PASIFIKA FIRST FRIDAYS
FEATURING ALJAY FUIMAONO
Pasifika First Fridays' (DE)FINE ARTS fall series is dedicated to highlighting Utah's leading Native Hawaiian and Pacific Islander (NHPI) fine arts creatives. Community members will access art making up close as they experience artists create in real time and engage in an informal conversation about artistic processes. The objective of the event is to create opportunities for Pacific Islanders (PI) of the Greater Salt Lake County area to access, connect, celebrate, and DEFINE what "fine arts" means to Utah's Pasifika community. More importantly, (DE)FINE ARTS will serve as a platform to recognize our local artists with a culmination of food, community, and networking– traditional values that are steeped in Pacific Islander culture.
September's Pasifika First Fridays (DE)FINE ARTS festival will feature Aljay Fuimaono, one of Utah's rising star in fine arts. During the gallery-style festival Aljay will be demonstrating a live painting for community members and festival goers. You can see more of Aljay's work at: https://www.manusinaart.com/
MEET ALJAY FUIMAONO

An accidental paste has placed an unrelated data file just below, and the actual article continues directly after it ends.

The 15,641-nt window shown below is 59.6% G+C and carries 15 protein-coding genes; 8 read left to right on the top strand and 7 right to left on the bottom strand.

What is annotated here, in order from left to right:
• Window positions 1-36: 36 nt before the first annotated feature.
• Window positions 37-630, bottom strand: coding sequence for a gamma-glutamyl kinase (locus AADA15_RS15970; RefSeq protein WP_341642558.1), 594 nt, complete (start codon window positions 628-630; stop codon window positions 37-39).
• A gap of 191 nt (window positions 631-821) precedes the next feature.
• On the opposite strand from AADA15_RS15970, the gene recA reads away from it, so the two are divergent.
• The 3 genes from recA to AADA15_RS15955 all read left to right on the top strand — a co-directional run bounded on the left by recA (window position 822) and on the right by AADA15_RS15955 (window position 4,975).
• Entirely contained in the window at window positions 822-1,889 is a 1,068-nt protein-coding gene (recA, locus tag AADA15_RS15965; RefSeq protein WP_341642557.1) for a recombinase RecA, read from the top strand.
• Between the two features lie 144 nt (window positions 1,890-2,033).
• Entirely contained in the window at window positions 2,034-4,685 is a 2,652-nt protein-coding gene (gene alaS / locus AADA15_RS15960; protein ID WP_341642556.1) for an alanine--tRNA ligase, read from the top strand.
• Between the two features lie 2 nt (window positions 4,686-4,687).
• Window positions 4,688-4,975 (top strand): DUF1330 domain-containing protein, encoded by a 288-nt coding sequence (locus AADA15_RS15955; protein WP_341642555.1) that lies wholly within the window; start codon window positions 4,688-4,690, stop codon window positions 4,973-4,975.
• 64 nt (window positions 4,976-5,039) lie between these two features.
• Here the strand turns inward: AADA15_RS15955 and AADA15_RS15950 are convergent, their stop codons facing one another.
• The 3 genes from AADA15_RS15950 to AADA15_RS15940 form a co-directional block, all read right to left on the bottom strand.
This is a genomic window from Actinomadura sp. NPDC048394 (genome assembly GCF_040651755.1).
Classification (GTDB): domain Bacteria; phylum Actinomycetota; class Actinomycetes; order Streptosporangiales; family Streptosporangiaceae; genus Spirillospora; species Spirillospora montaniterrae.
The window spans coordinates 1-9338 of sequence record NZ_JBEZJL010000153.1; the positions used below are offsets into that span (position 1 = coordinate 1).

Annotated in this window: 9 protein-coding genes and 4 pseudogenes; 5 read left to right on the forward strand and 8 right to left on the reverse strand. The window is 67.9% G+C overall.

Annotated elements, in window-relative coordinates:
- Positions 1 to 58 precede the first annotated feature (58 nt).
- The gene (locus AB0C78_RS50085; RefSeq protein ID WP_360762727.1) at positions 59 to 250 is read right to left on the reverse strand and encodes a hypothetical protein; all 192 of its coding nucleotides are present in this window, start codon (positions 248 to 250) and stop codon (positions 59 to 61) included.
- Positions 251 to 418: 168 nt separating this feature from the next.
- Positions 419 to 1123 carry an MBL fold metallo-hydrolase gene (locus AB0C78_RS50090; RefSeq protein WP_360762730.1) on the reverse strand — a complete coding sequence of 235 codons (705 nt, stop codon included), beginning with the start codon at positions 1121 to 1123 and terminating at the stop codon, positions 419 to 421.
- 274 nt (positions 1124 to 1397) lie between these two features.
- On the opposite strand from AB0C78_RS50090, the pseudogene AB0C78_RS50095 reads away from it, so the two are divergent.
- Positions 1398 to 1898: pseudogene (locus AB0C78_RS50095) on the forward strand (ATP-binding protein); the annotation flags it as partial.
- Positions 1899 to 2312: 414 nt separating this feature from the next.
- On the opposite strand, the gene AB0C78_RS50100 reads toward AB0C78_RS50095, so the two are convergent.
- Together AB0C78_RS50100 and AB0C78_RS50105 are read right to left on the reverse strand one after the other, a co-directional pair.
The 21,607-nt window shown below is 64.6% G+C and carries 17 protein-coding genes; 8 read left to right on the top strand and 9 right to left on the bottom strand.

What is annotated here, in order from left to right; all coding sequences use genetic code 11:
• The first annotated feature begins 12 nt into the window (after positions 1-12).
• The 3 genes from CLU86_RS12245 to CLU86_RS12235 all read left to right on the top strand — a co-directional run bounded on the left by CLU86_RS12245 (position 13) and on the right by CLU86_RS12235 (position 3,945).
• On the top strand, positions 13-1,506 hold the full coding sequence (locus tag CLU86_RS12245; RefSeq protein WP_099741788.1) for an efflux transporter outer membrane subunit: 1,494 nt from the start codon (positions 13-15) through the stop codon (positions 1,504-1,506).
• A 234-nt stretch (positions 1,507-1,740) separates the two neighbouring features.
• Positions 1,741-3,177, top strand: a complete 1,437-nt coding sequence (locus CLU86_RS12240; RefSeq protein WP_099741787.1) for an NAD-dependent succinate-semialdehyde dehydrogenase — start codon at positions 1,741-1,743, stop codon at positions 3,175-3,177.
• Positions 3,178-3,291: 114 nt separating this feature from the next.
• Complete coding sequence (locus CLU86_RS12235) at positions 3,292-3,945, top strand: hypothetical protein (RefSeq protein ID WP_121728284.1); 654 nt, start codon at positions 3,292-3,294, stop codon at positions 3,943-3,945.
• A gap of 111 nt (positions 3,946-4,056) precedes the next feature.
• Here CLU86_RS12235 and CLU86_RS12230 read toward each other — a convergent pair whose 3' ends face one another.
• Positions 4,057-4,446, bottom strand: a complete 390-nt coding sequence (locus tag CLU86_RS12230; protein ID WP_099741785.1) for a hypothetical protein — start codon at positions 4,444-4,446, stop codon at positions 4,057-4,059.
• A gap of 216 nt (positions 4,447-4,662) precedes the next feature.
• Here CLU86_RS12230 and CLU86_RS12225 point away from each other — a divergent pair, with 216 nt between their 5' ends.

Utah-based artist, Aljay Fuimaono is emerging in the art world with a fresh take on Pacific Island fine art. The contemporary artist incorporates realism with rich colors and sketch-like strokes to create striking imagery.
His use of wood and bark as a canvas has led to his signature textured styles with acrylic and charcoal. He enjoys utilizing natural material as it pays tribute to his cultural heritage, reminding him of his ancestors ingenuity in using materials provided by the earth.
Each subject of work is heavily influenced by his upbringing in Samoa and Hawaii. Exposure to differentPacificIsland cultures and traditions has inspired his affinity for portraying Pacific Islander stories.
Aljay credits his parents for recognizing his creative talents and nurturing his artistic growth. They are also responsible for instilling in him the need to preserve and perpetuate Polynesian values through art. Aljay hopes that his portrayals of universal themes through a PacificI slander lens may make a significant contribution to the world of art and storytelling.